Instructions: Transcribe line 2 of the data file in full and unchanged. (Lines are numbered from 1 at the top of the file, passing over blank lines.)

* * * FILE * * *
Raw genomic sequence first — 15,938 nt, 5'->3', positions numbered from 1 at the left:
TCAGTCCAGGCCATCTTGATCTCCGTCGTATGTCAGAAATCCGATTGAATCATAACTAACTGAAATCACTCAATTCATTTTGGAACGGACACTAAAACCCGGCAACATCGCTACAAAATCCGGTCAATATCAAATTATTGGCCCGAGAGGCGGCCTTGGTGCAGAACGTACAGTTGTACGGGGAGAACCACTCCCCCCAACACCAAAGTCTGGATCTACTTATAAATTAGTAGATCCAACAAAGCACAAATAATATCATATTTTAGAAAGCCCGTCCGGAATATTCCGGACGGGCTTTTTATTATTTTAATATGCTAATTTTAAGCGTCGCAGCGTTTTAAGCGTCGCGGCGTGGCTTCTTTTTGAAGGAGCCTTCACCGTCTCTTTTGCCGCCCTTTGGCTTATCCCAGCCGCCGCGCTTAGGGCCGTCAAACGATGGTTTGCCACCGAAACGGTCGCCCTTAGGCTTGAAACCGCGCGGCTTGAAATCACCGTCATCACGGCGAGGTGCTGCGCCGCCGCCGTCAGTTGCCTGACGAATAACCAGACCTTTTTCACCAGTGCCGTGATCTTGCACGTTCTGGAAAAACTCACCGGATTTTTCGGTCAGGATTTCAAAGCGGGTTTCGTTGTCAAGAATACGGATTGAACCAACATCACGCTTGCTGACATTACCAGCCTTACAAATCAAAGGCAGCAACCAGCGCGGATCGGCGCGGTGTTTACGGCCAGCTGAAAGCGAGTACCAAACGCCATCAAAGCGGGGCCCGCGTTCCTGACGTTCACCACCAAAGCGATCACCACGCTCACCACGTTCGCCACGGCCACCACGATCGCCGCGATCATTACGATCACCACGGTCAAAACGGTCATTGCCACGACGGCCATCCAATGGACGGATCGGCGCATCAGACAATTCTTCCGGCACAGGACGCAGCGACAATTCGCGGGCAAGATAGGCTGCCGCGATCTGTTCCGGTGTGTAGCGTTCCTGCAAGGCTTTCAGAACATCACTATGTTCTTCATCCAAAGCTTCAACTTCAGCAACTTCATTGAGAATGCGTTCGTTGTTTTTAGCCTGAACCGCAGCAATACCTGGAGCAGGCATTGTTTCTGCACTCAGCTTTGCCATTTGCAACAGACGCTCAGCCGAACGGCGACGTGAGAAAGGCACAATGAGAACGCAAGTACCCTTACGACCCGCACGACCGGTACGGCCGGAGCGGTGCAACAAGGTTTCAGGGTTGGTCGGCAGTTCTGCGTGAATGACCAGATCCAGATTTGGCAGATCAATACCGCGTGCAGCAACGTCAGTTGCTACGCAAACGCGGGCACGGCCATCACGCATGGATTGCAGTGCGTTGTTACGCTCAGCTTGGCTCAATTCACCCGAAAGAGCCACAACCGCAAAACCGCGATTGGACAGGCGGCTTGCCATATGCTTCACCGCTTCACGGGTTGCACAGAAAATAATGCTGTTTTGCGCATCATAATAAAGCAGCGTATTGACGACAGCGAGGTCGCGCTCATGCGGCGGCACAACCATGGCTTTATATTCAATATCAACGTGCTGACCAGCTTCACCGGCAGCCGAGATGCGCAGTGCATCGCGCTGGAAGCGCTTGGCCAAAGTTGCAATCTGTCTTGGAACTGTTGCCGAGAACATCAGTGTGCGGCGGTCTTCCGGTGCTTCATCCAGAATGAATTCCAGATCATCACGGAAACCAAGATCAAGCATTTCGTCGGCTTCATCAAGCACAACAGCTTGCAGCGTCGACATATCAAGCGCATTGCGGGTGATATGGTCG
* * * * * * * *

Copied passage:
TCAGTCCAGGCCATCTTGATCTCCGTCGTATGTCAGAAATCCGATTGAATCATAACTAACTGAAATCACTCAATTCATTTTGGAACGGACACTAAAACCCGGCAACATCGCTACAAAATCCGGTCAATATCAAATTATTGGCCCGAGAGGCGGCCTTGGTGCAGAACGTACAGTTGTACGGGGAGAACCACTCCCCCCAACACCAAAGTCTGGATCTACTTATAAATTAGTAGATCCAACAAAGCACAAATAATATCATATTTTAGAAAGCCCGTCCGGAATATTCCGGACGGGCTTTTTATTATTTTAATATGCTAATTTTAAGCGTCGCAGCGTTTTAAGCGTCGCGGCGTGGCTTCTTTTTGAAGGAGCCTTCACCGTCTCTTTTGCCGCCCTTTGGCTTATCCCAGCCGCCGCGCTTAGGGCCGTCAAACGATGGTTTGCCACCGAAACGGTCGCCCTTAGGCTTGAAACCGCGCGGCTTGAAATCACCGTCATCACGGCGAGGTGCTGCGCCGCCGCCGTCAGTTGCCTGACGAATAACCAGACCTTTTTCACCAGTGCCGTGATCTTGCACGTTCTGGAAAAACTCACCGGATTTTTCGGTCAGGATTTCAAAGCGGGTTTCGTTGTCAAGAATACGGATTGAACCAACATCACGCTTGCTGACATTACCAGCCTTACAAATCAAAGGCAGCAACCAGCGCGGATCGGCGCGGTGTTTACGGCCAGCTGAAAGCGAGTACCAAACGCCATCAAAGCGGGGCCCGCGTTCCTGACGTTCACCACCAAAGCGATCACCACGCTCACCACGTTCGCCACGGCCACCACGATCGCCGCGATCATTACGATCACCACGGTCAAAACGGTCATTGCCACGACGGCCATCCAATGGACGGATCGGCGCATCAGACAATTCTTCCGGCACAGGACGCAGCGACAATTCGCGGGCAAGATAGGCTGCCGCGATCTGTTCCGGTGTGTAGCGTTCCTGCAAGGCTTTCAGAACATCACTATGTTCTTCATCCAAAGCTTCAACTTCAGCAACTTCATTGAGAATGCGTTCGTTGTTTTTAGCCTGAACCGCAGCAATACCTGGAGCAGGCATTGTTTCTGCACTCAGCTTTGCCATTTGCAACAGACGCTCAGCCGAACGGCGACGTGAGAAAGGCACAATGAGAACGCAAGTACCCTTACGACCCGCACGACCGGTACGGCCGGAGCGGTGCAACAAGGTTTCAGGGTTGGTCGGCAGTTCTGCGTGAATGACCAGATCCAGATTTGGCAGATCAATACCGCGTGCAGCAACGTCAGTTGCTACGCAAACGCGGGCACGGCCATCACGCATGGATTGCAGTGCGTTGTTACGCTCAGCTTGGCTCAATTCACCCGAAAGAGCCACAACCGCAAAACCGCGATTGGACAGGCGGCTTGCCATATGCTTCACCGCTTCACGGGTTGCACAGAAAATAATGCTGTTTTGCGCATCATAATAAAGCAGCGTATTGACGACAGCGAGGTCGCGCTCATGCGGCGGCACAACCATGGCTTTATATTCAATATCAACGTGCTGACCAGCTTCACCGGCAGCCGAGATGCGCAGTGCATCGCGCTGGAAGCGCTTGGCCAAAGTTGCAATCTGTCTTGGAACTGTTGCCGAGAACATCAGTGTGCGGCGGTCTTCCGGTGCTTCATCCAGAATGAATTCCAGATCATCACGGAAACCAAGATCAAGCATTTCGTCGGCTTCATCAAGCACAACAGCTTGCAGCGTCGACATATCAAGCGCATTGCGGGTGATATGGTCG